Building network automation solutions

9 module online course

Start now!

Improved Solution: Create Network Diagram from LLDP Data

A long while ago I published a sample Ansible/NAPALM/Jinja2 solution that would take LLDP information and turn it into a network diagram (I described its details in a short video that’s accessible to anyone attending our network automation course or having an Expert subscription).

The trickiest part of that solution was detection of bidirectional links:

  • If node A has node B as its LLDP neighbor and node B has node A as its LLDP neighbor then there should be only one link in the network diagram, not two of them;
  • If node A has node B as its LLDP neighbor but we have no idea what node B is, then we’re dealing with an external link and should add it to the network diagram (together with node B).

I used a dirty trick: sorting nodes alphabetically and adding links to the diagram only when the source node name comes before the target node name (proving the correctness of this idea is left as an exercise for the reader).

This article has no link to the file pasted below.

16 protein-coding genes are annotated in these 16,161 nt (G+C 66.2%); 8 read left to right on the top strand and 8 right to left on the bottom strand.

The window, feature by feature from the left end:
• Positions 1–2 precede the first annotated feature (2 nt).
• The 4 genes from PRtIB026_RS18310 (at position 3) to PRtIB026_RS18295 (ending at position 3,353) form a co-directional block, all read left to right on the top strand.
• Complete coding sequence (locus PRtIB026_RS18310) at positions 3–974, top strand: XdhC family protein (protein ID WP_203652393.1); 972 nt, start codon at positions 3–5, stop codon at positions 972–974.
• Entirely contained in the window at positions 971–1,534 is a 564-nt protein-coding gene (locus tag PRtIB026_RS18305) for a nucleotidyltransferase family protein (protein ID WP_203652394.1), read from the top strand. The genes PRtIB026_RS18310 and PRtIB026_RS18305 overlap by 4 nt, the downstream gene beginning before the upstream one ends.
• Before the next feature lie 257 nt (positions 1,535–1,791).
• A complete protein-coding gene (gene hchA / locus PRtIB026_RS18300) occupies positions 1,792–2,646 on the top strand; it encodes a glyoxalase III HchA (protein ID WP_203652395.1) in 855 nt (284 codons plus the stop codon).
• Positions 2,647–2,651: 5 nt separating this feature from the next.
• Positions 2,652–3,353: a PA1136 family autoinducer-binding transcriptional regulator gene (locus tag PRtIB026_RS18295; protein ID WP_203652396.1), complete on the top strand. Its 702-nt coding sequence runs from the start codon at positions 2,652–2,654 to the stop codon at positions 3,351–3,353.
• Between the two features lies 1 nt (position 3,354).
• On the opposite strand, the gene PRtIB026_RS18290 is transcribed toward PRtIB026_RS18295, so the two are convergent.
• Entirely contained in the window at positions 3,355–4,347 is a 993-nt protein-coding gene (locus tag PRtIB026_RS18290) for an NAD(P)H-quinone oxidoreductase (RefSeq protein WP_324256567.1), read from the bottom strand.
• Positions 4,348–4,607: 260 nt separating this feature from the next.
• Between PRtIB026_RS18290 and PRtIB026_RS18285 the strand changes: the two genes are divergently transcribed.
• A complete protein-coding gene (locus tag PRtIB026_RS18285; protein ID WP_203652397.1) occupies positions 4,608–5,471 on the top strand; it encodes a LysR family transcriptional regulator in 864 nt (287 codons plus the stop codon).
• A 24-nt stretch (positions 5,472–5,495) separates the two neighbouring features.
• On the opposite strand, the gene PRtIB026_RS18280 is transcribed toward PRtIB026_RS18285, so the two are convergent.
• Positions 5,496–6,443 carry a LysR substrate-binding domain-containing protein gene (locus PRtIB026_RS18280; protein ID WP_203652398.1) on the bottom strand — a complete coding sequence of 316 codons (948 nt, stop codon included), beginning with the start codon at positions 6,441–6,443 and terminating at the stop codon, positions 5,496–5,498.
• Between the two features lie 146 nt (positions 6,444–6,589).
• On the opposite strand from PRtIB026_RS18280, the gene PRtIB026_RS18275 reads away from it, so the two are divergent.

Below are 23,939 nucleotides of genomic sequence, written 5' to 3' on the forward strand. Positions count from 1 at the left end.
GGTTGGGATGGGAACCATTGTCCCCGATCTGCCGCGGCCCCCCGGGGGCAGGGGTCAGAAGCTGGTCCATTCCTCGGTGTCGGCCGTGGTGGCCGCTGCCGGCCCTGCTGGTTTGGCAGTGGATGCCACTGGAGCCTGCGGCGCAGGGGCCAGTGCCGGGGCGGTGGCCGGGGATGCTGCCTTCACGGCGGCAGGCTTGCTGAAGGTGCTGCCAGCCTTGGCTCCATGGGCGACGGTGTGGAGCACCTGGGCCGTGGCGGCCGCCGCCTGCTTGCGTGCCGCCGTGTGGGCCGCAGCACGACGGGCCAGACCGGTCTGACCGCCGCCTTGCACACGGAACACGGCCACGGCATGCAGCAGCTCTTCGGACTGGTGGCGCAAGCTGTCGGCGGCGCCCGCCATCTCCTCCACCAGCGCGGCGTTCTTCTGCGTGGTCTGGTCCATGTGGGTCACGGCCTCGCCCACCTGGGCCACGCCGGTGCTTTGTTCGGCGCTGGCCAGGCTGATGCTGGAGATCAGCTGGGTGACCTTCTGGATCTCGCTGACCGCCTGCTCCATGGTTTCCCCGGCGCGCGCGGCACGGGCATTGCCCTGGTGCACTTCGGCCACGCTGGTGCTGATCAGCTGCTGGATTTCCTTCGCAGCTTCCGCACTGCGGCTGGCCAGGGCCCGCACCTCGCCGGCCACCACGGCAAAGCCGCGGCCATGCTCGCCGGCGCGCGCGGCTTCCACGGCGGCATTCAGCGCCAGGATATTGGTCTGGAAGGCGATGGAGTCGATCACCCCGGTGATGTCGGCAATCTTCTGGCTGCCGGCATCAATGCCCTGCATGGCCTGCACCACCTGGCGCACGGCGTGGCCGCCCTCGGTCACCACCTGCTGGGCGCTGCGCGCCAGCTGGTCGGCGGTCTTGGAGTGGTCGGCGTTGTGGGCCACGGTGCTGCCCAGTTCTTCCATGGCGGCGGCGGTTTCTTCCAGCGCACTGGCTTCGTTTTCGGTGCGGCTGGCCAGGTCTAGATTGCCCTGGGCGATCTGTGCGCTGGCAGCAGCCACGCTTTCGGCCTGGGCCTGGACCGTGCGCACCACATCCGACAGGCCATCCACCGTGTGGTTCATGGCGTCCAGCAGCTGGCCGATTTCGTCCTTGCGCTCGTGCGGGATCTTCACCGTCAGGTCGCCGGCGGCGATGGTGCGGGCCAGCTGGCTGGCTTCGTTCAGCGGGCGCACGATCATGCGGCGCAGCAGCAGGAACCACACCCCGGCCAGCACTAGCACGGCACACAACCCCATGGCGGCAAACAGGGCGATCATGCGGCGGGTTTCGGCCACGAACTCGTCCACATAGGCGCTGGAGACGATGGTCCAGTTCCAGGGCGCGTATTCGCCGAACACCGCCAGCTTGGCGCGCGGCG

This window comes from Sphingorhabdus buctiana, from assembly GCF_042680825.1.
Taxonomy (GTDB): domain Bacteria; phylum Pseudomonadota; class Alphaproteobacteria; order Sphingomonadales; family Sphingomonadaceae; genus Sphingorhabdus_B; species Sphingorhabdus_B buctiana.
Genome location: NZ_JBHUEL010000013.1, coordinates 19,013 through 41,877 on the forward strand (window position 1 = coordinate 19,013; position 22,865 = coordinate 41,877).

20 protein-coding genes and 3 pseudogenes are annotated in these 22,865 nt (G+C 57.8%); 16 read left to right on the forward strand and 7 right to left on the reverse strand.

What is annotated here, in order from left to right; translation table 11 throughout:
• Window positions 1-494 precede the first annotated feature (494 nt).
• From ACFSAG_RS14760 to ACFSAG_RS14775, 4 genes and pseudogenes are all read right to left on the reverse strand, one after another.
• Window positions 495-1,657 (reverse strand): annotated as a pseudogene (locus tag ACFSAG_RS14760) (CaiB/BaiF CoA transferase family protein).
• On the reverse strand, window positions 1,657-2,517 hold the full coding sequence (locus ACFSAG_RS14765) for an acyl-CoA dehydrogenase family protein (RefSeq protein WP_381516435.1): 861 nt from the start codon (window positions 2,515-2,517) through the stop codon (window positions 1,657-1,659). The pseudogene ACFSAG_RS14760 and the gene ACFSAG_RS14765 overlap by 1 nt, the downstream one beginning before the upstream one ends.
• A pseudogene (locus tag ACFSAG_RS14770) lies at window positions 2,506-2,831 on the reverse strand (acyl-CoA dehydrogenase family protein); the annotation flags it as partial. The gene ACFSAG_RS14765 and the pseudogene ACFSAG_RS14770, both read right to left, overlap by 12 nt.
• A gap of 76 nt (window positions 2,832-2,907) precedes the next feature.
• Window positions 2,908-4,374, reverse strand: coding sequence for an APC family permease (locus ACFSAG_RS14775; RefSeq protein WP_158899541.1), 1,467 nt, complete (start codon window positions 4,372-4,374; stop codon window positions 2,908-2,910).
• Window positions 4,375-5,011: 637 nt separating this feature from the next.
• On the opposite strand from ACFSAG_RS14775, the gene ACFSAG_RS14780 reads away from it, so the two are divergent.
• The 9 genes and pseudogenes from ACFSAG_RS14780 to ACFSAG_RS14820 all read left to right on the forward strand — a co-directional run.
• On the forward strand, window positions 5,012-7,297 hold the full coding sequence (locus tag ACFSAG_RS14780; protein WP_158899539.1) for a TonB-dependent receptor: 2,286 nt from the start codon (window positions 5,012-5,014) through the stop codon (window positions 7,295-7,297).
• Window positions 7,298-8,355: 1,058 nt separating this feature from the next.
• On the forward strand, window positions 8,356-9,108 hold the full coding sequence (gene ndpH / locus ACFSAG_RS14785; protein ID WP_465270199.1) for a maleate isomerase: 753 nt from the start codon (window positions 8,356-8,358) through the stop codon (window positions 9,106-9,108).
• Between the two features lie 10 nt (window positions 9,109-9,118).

Erik Ruiter improved my solution and decided to track double links explicitly within his Jinja2 template: he’s adding already-processed links to a list and checking the list contents before adding a new link to the graph – a standard programming trick that’s a bit hard to implement in Jinja2, so you might want to check out his template.


  1. Usual practice/recommendation tho is to push logic outside of templates files (erb for ruby/chef automation and J2 for python/ansible) into separate helper modules. That way processing of incoming data such as filtering, enrichment and so on, can be tested and modified outside of the template body and used by several templates.
Add comment